World Environmental Day Kicks off: Foster Natural Area is dedicated

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Portland’s World Environment Celebration kicks off:  the Foster Natural Area is dedicated

 

Last Thursday, Kerri Garfield and I photographed the dedication of the Foster Natural Area…. the new name of the East Lents flood plain restoration project.

Designated the United Nation’s host city for World Environment Day, Portland picked this location to launch a six week long cultural celebration of one of its most important core values- sustainability.   On April 25, Dean Marriott, Director of Environmental Services, and Amy Fraenkel, Regional Director  of UNEP Regional Office for North America, led a host of speakers, a Native American Blessing, performances by Kelly Elementary School students, a tree planting, and site tour.

It was an honor to be there as project photographer.  For me, the event marked the culmination of more than two years of work, documenting the reclamation of about sixty acres of original Johnson Creek flood plain  just east of the I-205 freeway.   Much has been written about the transformational economics of the project- its power to knock out many of the two year flooding cycles that have devastated Foster Road, the resulting positive impact on East Lents businesses, and a seeding of community pride in a vibrant habitat and natural area.  All were acknowledged by speakers at the ceremony.

Perhaps less has been said and written about the role of this celebration as an agent and symbol of community healing.  During the celebration, I had a chance to talk with Donita Sue Fry, Portland Youth and Elders Council Organizer and member of the Shoshone-Bannock tribe.  Like Donita, many of the Native Americans participating in the Blessing Ceremony, as drummers, dancers and interpreters, did not come from local tribes, but participated together in a healing ceremony shared by generations of Native Americans parted from their indigenous soil, wherever it may have been.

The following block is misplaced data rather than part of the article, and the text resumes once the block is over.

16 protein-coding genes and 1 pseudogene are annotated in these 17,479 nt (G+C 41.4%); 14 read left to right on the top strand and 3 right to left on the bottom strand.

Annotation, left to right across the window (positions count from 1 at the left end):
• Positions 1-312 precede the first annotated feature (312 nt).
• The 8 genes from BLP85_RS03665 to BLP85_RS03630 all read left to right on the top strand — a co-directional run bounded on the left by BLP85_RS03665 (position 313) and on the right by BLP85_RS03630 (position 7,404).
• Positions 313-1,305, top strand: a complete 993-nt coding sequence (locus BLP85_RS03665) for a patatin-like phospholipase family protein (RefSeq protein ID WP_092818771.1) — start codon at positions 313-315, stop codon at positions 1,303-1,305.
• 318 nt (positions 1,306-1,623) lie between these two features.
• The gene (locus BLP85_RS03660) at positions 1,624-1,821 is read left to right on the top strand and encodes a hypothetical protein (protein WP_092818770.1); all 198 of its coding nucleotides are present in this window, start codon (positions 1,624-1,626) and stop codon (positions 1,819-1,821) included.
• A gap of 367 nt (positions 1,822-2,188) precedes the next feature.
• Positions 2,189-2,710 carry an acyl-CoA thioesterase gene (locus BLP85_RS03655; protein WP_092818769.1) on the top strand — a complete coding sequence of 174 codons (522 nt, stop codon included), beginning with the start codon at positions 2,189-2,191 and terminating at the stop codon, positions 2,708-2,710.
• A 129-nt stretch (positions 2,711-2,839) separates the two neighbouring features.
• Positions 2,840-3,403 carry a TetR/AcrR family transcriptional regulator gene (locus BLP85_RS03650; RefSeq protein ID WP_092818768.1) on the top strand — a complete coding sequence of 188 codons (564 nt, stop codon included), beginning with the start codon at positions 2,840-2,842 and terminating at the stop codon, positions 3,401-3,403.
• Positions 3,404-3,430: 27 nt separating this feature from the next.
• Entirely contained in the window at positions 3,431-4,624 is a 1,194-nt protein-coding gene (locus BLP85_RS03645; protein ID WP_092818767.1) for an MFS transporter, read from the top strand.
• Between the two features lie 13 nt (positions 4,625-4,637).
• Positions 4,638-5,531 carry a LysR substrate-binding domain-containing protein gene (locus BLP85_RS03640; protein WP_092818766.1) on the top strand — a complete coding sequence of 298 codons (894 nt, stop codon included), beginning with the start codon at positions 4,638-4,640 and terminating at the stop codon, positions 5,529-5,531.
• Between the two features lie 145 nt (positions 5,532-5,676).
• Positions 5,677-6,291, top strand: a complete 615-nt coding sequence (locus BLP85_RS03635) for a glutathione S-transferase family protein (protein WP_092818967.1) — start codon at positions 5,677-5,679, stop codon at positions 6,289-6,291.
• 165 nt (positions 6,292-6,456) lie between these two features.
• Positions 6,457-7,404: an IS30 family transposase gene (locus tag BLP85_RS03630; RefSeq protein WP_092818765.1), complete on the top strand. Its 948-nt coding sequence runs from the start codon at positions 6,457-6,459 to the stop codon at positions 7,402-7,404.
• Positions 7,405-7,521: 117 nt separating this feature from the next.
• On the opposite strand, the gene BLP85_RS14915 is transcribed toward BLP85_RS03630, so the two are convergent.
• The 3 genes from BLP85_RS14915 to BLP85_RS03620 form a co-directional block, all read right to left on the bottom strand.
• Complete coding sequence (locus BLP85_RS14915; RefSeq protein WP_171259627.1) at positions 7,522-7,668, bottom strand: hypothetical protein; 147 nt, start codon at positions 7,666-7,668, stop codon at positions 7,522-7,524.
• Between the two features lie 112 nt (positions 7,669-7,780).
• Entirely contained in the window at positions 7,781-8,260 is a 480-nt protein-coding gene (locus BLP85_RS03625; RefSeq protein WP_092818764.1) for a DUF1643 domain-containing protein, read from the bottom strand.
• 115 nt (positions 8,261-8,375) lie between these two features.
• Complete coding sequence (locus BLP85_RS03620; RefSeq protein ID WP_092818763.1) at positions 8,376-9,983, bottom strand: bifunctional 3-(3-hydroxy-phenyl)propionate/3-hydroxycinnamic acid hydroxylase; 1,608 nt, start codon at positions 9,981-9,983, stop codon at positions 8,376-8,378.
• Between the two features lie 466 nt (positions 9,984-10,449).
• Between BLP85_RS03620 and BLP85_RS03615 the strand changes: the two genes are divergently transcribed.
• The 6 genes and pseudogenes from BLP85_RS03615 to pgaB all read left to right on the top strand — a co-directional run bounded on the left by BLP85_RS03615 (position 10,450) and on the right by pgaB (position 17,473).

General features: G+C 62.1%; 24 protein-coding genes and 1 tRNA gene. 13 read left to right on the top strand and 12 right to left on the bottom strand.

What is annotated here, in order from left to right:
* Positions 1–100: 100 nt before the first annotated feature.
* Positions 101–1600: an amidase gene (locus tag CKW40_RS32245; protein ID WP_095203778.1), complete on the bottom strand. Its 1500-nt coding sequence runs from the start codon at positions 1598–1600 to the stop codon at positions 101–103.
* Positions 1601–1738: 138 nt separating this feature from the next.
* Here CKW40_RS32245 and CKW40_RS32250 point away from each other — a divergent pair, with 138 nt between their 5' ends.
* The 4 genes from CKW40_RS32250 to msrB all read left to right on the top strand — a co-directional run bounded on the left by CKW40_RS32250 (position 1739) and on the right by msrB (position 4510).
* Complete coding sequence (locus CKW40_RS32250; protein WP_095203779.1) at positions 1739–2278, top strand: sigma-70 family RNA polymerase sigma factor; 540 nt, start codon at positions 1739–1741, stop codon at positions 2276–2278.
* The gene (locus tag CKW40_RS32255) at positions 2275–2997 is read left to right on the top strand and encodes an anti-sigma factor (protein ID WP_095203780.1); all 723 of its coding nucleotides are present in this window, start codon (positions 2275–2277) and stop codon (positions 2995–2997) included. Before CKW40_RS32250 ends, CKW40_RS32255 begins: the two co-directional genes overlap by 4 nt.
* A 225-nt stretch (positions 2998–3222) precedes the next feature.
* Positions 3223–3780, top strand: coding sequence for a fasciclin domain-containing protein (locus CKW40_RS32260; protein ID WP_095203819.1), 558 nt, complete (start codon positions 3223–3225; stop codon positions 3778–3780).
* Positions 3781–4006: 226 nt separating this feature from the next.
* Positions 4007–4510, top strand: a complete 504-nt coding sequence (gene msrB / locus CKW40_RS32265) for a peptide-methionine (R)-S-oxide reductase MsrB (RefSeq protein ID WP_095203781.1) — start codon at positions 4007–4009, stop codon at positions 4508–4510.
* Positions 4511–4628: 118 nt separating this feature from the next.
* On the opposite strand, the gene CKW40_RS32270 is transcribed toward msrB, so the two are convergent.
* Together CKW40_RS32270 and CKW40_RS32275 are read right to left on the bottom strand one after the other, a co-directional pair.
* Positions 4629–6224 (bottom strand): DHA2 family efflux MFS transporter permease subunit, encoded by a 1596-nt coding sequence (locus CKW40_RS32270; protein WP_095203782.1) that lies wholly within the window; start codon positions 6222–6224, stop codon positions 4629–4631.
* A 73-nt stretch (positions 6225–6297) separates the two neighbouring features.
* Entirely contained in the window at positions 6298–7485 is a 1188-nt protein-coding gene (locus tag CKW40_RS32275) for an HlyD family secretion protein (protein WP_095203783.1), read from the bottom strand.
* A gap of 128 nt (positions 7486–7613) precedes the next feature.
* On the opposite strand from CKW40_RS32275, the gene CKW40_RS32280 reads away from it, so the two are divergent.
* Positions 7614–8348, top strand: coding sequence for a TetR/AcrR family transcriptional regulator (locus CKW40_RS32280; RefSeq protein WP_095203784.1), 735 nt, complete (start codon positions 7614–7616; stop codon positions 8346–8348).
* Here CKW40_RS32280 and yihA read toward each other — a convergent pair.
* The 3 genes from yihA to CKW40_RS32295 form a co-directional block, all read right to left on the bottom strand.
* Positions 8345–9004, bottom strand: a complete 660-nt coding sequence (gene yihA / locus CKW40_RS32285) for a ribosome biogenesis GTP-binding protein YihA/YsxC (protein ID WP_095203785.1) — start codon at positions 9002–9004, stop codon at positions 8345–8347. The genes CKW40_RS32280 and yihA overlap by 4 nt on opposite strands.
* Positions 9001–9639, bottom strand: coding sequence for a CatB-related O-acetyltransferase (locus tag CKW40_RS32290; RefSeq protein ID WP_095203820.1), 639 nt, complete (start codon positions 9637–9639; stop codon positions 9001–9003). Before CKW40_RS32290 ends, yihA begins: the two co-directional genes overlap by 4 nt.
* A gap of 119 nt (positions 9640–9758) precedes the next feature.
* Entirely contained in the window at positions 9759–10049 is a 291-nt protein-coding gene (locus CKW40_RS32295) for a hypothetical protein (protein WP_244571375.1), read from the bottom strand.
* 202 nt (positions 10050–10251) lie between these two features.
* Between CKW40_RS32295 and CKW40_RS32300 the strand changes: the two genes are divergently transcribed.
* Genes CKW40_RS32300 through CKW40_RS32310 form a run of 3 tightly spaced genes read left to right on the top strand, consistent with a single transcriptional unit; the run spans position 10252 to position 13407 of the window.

The inclusion of the Blessing Ceremony struck a sympathetic note with the flood plain project, for the project required the relocation of 60 families whose homes originally lined 106th, 108th and 110th streets-  a neighborhood in the heart of Johnson Creek’s historic flood plain.  The City of Portland guaranteed a  generous buy-out plan for all residents of the neighborhood.  The last family was relocated in 2010, and all homes were razed, or moved.    But in the end, the money did not equate with some residents’ long-time attachment to the land, their sense of its value as homestead.  For these residents, the personal loss of relocation was real.

To which Donita Sue Fry spoke eloquently.

As we spoke, Donita held the traditional smudging vessel- an abalone shell containing burning sage- from which the rich-smelling smoke provided a path of escape for bad feelings, negative thoughts, and dark spirits.  Through the path of the smoke, Donita believes the healing process follows the path of each of our personal connections to the land, back in time, to a point where the land represented a refuge, a symbol and in many cases the reality of home.

The flood plain project, now called the Foster Natural Area, has provided a chance to imagine what each personal connection is, and as the Blessing Ceremony unfolded on the banks of the renewed flood plain, to feel that connection made over again, even if we are physically separated from the place itself.

As the ceremony progressed, a hawk circled above the creek, in that present moment very much at home in, and connected to, the new flood plain.

 

 

 

 

 

 

 

 

 

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